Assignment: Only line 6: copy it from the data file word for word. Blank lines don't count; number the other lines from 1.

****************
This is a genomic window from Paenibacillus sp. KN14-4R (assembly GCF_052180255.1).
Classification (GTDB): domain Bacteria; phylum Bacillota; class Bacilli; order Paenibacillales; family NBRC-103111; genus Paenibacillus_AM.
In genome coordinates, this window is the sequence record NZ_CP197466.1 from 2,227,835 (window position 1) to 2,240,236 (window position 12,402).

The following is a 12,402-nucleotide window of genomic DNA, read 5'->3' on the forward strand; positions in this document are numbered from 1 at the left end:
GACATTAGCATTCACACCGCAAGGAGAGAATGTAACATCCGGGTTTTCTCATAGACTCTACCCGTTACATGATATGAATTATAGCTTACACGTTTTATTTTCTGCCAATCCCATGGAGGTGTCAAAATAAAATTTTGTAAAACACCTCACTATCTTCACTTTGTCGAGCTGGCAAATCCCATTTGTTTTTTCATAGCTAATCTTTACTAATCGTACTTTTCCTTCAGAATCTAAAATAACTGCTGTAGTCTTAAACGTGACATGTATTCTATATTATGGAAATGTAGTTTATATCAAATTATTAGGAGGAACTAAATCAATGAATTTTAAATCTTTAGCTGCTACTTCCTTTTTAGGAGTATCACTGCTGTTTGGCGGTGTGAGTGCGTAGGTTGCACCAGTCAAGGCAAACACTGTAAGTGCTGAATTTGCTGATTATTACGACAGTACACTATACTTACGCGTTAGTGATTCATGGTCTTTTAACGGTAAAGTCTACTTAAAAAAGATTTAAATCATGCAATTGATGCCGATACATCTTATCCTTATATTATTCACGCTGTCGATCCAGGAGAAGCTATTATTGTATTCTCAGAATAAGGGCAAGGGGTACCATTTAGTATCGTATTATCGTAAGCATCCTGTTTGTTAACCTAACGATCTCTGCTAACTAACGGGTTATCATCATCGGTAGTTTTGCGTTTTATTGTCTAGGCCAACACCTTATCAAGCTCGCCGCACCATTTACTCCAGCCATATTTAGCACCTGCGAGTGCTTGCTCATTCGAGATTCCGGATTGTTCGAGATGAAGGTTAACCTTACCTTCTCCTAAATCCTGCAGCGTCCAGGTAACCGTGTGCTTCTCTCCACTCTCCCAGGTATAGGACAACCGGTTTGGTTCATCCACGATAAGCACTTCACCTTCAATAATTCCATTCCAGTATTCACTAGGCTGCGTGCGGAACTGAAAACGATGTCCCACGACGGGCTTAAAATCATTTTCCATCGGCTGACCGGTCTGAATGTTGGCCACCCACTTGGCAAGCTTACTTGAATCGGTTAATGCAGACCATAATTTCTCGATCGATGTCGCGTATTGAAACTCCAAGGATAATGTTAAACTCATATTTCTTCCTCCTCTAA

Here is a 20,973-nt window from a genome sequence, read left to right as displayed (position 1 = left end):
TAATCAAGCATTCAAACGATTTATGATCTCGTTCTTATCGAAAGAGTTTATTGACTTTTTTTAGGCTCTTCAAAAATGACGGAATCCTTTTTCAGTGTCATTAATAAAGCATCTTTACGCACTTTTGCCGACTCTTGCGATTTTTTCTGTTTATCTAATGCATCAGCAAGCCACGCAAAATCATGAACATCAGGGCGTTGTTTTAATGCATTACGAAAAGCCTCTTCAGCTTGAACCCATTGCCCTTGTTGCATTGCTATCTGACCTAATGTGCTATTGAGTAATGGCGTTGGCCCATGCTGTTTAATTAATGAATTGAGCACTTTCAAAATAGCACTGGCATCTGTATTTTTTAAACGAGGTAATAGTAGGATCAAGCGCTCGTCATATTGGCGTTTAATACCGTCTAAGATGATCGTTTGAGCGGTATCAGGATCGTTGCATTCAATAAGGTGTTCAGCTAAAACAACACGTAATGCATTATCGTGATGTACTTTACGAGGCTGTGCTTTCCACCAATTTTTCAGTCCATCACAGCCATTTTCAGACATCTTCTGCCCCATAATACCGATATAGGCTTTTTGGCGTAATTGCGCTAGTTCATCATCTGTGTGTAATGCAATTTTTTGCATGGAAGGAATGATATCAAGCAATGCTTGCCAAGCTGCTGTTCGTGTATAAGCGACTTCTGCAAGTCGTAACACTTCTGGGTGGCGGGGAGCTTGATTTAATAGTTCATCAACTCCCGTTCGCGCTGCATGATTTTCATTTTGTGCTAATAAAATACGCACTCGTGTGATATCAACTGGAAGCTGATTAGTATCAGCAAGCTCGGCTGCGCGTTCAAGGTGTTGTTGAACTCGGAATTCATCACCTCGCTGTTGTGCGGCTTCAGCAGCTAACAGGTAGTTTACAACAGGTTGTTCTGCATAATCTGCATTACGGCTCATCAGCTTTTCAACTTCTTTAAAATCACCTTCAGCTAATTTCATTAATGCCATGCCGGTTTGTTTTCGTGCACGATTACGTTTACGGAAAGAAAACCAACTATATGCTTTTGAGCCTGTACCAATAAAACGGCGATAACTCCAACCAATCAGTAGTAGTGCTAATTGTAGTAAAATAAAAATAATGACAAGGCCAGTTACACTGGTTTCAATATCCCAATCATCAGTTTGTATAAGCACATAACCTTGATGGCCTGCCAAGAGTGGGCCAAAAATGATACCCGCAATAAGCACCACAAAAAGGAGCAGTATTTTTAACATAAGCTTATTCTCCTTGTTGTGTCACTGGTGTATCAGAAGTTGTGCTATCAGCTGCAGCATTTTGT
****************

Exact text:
Here is a 20,973-nt window from a genome sequence, read left to right as displayed (position 1 = left end):